In the midst of the current social climate, Patrick Ewing spoke with The Athletic’s Dana O’Neill about his duties to teach based on the discrimination and hatred he’s witnessed in his career.
Patrick Ewing endured racism his entire career, but never let anyone see it bother him.— The Athletic CBB (@TheAthleticCBB) June 12, 2020
He's done with that, explaining to @DanaONeilWriter in this exclusive conversation how he'll use his voice to fight against racism.https://t.co/nPBsSEIy67 pic.twitter.com/KXiQ4DPFFa
Here are some quotes from the article in The Athletic:
- “I was young,’’ he told The Athletic on Friday. “There’s a lot of different things that happened, things I don’t want to get into.’’
- He always said that he used the racist taunts as fuel, that he put his head down and let his play do the talking.
- “The only difference is people are videotaping it now”
- But in the weeks since, as he continues to convalesce and regain his strength, Ewing has been shocked — pleasantly so — by the response.
- “We can have a huge impact,’’ Ewing says. “We work at a university, where it’s about teaching kids what they need to do in order to change things.
These issues are not new, but they are important and the national conversation is just getting started. https://t.co/K2a4PzL5vc— Patrick Ewing (@CoachEwing33) June 12, 2020
A few of the famous incidents of Patrick Ewing’s college tenure where chronicled in The Washington Post by Gary Pomerantz in a 1983 article titled “EWING UNDER SIEGE”:
At Providence nearly three weeks ago, a fan under one basket raised a sign that read, “Ewing Can’t Read,” and Coach John Thompson pulled his Georgetown basketball team off the court until the sign was taken down.
Nine days ago at the Palestra in Philadelphia, Villanova fans held up several similar signs. One raised bedsheet read, “Ewing Is An Ape.” A fan wore a T-shirt that read, “Ewing Kant Read Dis.”
And when Patrick Ewing, Georgetown’s 7-foot sophomore center, ran out for pregame introductions, someone in the Palestra crowd threw a banana peel on the court.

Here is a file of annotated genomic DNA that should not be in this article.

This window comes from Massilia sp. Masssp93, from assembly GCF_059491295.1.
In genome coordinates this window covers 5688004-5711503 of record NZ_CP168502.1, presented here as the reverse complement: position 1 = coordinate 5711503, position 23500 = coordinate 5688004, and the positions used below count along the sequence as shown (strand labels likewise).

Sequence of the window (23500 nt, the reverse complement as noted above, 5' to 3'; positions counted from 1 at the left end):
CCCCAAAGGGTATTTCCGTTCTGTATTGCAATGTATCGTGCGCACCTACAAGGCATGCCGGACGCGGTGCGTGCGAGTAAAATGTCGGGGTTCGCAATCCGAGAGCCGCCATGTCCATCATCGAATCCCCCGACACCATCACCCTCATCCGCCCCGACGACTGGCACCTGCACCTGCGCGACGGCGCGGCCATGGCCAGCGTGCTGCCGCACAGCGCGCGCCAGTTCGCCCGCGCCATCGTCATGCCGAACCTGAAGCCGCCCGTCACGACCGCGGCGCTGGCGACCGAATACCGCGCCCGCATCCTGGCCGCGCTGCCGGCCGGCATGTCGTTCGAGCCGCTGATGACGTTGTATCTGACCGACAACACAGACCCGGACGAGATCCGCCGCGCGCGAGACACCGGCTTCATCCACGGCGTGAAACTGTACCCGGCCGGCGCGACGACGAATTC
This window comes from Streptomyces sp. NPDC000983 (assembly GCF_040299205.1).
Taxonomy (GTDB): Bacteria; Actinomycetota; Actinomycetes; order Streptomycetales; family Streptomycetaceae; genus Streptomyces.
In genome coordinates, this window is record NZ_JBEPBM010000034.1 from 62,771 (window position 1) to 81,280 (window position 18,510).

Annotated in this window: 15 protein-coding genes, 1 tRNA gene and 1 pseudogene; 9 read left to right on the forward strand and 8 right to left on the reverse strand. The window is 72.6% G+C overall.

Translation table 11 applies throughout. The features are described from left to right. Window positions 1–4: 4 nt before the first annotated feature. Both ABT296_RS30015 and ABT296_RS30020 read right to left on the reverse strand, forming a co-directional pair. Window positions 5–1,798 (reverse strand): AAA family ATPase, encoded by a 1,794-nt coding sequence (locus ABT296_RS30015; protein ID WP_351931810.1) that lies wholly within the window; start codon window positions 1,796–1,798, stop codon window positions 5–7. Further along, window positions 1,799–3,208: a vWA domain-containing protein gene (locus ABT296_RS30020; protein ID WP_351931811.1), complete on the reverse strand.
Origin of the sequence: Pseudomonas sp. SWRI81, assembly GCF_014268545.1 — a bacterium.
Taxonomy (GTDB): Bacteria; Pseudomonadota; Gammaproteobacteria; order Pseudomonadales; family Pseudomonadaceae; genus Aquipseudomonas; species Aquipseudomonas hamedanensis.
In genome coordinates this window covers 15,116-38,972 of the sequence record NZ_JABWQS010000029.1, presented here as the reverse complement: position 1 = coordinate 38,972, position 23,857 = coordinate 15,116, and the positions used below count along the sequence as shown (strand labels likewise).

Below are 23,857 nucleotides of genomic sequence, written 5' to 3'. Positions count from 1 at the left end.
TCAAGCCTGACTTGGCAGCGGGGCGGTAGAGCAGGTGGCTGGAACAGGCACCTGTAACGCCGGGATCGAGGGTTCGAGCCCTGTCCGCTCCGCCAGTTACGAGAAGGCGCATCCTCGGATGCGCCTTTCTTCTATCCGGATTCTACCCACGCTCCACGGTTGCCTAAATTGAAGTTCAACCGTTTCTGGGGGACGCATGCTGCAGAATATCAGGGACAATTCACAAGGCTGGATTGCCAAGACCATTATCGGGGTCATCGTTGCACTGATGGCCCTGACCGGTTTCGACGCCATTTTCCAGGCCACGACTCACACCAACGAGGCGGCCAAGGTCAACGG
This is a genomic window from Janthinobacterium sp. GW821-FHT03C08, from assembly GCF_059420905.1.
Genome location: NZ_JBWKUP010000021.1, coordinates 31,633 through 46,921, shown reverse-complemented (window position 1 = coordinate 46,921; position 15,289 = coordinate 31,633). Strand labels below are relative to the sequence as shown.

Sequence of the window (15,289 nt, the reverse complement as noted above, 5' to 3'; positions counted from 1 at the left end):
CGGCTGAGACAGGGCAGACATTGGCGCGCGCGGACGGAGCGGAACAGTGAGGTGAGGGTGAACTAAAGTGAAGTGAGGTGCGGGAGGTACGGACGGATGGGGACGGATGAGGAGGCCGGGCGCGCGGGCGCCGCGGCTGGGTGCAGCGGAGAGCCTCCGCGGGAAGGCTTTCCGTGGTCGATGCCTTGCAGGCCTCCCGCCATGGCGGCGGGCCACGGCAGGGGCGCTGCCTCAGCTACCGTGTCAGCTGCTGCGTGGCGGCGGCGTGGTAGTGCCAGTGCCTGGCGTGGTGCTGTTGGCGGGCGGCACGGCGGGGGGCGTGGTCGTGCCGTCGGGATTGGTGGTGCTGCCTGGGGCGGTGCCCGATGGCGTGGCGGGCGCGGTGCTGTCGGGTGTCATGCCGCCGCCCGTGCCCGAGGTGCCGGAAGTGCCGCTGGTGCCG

Others at Georgetown, however, want to discuss the subject. Silence, they say, will not solve the problem.
“It is cheap, racist stuff,” said Rev. Timothy S. Healy, S.J., president of Georgetown. “No one on the face of the earth can tell me if Patrick were a 7-foot high white man that people would still carry these signs around. I’m a white man and I know it. John (Thompson) is a black man and he knows it . . . This all strikes me as dreadful.”
“Sooner or later these kinds of things will cause a riot,” said Thompson. “Sooner or later, I’m going to tell my players to go up and get the sign and then see what happens.
“First of all, you cannot be responsible for every idiot who jumps up in the stands and wants to do it. But I have no tolerance for administrators who don’t do anything about it,” Thompson said.
A TIME Magazine article from the same year reiterated and condemned the racist messages, but used a headline of “Sport: A Banner Year for Meanness“ that missed identifying the bigotry:
The sophomore season of 7-ft. Georgetown Center Patrick Ewing has been a mean slide back to the hard times of Jackie Robinson. Signs along the way: at Providence College, EWING CAN’T READ; at the Meadowlands in New Jersey, THINK EWING! THINK!; in Philadelphia’s Palestra, EWING IS AN APE. When Ewing was introduced there someone in the crowd tossed a banana peel onto the court. T shirts and buttons have been manufactured bearing the slogan: EWING KANT READ DIS, which is also a recurring chant at the games. Not surprisingly, Patrick Ewing, 20, has had a few fights this year. Racism is not surprising. It pervade sports and life. But the overtness of ape banners and bananas on the floor is chilling.
Thompson has sheltered his star from the public and press. “I’m not going to make Patrick talk to someone if he doesn’t want to,” Thompson says, “and usually he doesn’t want to.” Though just a few words from Ewing might lower the banners, Thompson wonders, “Should it be up to him? We’ve received letters from people trying to rationalize the abuse, to justify it. ‘He should get used to it,’ they say. ‘It comes with the territory.’ Do we want a young kid to get used to this?”
The history is horrific but the future is promising. Aidan Curran of Hoyas247 has been researching the history of racial and social issues surrounding the Georgetown Hoyas, John Thompson, Jr., and Patrick Ewing.
Part 2 of our series, "The History of Georgetown Basketball": The Ewing Years— Hoyas247 (@Hoyas247) June 7, 2020
- How Patrick Ewing's HS coach meddled with his recruitment
- The racist attacks Ewing had to endure both in HS and college
- The media's treatment of Ewinghttps://t.co/YQgv99yTWF pic.twitter.com/I7ONYQsH0X
As important today as any other day, it may be especially interesting for Hoyas fans who may not have been around during that time or have not read it before.
Casual Hoya has been updating a prior post as other Georgetown groups announce their support, including closely following the Georgetown Basketball Alumni group, led by Patrick Ewing, Jr., who are planning future steps for another meeting in a few weeks.